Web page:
According to information provided by Crossroads Prison Ministry, 3 to 5% of those incarcerated for capital crimes, such as murder and rape claim they are innocent of “the crimes I am here for.”¹
And they truly are innocent.
How should Christians acting as mentors, on a first name only basis, think about and act toward inmates they communicate (through evaluating Bible lessons) with when they make this claim?
For more use the DOOR.
The context is “grading” Bible lessons prisoners have volunteered to take, and a middle group has insured privacy for the mentors who undertake this job.
This means that the research² that provides this information has discovered (somehow) that 95 to 98% of the prisoners are lying about this.
The head of Prison Ministries is troubled by this. If 2,200,000 men and women are incarcerated in the U.S., using the conservative 3% figure, then 66,000 innocent men and women are locked up right now. Crossroads Ministry claims, then, that their ministry mentors³ interact with 75 innocent people each week.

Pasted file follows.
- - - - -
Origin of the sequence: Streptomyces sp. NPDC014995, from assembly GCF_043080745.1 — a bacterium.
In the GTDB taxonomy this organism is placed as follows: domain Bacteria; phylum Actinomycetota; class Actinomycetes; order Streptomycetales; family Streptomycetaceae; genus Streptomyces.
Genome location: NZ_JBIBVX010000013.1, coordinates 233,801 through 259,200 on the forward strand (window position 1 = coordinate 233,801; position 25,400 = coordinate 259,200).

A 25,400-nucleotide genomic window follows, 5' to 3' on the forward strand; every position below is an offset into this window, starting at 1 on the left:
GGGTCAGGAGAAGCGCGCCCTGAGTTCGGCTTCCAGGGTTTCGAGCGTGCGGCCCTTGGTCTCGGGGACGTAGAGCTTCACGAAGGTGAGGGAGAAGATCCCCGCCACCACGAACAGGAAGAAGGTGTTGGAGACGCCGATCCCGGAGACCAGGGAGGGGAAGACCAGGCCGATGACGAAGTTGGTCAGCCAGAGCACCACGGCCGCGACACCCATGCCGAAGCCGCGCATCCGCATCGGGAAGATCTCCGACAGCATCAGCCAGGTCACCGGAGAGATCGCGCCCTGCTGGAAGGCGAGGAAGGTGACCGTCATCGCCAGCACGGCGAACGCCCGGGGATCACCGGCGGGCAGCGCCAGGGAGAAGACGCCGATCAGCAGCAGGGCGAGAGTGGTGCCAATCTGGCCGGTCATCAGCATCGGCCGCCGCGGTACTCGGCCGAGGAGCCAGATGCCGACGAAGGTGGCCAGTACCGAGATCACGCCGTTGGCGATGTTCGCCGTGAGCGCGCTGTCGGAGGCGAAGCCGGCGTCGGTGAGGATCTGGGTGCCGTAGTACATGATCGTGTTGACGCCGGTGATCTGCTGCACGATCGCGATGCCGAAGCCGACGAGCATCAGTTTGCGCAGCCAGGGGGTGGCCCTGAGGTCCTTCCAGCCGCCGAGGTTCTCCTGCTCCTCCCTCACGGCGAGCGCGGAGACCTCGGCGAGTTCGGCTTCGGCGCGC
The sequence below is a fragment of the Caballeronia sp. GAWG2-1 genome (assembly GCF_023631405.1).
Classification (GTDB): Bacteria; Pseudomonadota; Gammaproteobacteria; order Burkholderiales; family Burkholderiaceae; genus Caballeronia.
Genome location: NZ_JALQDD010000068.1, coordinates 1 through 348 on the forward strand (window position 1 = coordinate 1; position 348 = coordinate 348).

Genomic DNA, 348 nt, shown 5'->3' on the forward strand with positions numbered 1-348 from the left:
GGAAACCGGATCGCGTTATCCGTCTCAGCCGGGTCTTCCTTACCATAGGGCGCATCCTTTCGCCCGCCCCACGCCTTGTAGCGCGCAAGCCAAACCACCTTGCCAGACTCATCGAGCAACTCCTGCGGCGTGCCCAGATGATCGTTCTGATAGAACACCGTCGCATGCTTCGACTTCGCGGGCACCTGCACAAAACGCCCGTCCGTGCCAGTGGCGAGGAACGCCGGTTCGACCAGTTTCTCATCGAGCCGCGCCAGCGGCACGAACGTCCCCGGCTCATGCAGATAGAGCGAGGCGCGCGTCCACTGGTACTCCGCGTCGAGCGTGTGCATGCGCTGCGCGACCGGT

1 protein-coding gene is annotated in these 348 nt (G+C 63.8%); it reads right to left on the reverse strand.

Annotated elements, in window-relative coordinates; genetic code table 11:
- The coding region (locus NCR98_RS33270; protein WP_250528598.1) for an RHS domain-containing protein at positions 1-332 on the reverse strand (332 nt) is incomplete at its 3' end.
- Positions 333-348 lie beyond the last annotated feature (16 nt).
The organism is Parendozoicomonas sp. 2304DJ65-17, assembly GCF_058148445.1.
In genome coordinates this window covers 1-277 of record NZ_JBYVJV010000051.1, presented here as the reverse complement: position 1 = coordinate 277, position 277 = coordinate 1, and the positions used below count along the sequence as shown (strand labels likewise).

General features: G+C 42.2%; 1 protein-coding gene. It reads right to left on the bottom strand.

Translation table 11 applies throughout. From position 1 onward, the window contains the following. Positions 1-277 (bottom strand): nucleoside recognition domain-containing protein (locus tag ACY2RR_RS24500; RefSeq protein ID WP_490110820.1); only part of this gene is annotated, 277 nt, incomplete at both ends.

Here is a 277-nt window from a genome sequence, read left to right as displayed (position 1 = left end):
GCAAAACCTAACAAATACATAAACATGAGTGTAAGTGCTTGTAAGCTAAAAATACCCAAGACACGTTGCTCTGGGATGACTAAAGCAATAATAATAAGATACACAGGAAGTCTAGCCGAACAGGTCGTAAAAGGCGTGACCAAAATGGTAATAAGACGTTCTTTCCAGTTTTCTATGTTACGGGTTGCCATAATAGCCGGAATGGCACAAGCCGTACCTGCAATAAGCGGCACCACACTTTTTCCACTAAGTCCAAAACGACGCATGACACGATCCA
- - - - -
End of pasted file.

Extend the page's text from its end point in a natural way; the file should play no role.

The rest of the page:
What to do when it’s so easy to doubt what you’re told?
(1) Assume the best. Don’t accuse them of lying. To do so will cause them to lose their trust in you.
(2) Pray over your student’s words, and express gratitude that they were willing to share their story with you.
(3) Encourage them to remain hopeful rather than growing angry or bitter during their jail time.
[I would add one more thing: Carefully see where your conversation goes after this, and let God guide you to be wise in your future exchanges.]
Ministering to those in prison in considered important in the Bible.
¹ All material here is taken from the Sept. 2020 Crossroads Ministries newsletter. If interested in more, I suggest you call them at 800-668-2450.
² Actual “research” is not identified here.
³ I am a mentor. Possibly, you could be one, too.